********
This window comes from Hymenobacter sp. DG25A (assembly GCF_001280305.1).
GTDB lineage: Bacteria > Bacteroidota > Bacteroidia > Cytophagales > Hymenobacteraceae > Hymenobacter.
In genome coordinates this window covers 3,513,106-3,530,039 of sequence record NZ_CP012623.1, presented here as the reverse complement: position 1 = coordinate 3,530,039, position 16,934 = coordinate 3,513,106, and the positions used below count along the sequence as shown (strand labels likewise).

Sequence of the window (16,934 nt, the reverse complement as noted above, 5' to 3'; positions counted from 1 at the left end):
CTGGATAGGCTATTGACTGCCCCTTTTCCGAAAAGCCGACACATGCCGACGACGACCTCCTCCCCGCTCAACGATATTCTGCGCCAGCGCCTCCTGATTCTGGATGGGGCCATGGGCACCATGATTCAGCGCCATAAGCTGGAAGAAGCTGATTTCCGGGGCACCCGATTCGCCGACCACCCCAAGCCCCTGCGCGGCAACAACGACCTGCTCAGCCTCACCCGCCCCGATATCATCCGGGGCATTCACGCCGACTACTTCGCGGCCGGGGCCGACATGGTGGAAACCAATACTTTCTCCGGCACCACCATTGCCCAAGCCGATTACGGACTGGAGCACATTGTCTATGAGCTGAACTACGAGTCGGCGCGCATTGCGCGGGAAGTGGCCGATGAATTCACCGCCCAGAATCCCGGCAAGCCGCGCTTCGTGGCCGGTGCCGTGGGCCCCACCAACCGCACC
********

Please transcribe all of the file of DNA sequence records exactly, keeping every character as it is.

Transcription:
This window comes from Hymenobacter sp. DG25A (assembly GCF_001280305.1).
GTDB lineage: Bacteria > Bacteroidota > Bacteroidia > Cytophagales > Hymenobacteraceae > Hymenobacter.
In genome coordinates this window covers 3,513,106-3,530,039 of sequence record NZ_CP012623.1, presented here as the reverse complement: position 1 = coordinate 3,530,039, position 16,934 = coordinate 3,513,106, and the positions used below count along the sequence as shown (strand labels likewise).

Sequence of the window (16,934 nt, the reverse complement as noted above, 5' to 3'; positions counted from 1 at the left end):
CTGGATAGGCTATTGACTGCCCCTTTTCCGAAAAGCCGACACATGCCGACGACGACCTCCTCCCCGCTCAACGATATTCTGCGCCAGCGCCTCCTGATTCTGGATGGGGCCATGGGCACCATGATTCAGCGCCATAAGCTGGAAGAAGCTGATTTCCGGGGCACCCGATTCGCCGACCACCCCAAGCCCCTGCGCGGCAACAACGACCTGCTCAGCCTCACCCGCCCCGATATCATCCGGGGCATTCACGCCGACTACTTCGCGGCCGGGGCCGACATGGTGGAAACCAATACTTTCTCCGGCACCACCATTGCCCAAGCCGATTACGGACTGGAGCACATTGTCTATGAGCTGAACTACGAGTCGGCGCGCATTGCGCGGGAAGTGGCCGATGAATTCACCGCCCAGAATCCCGGCAAGCCGCGCTTCGTGGCCGGTGCCGTGGGCCCCACCAACCGCACC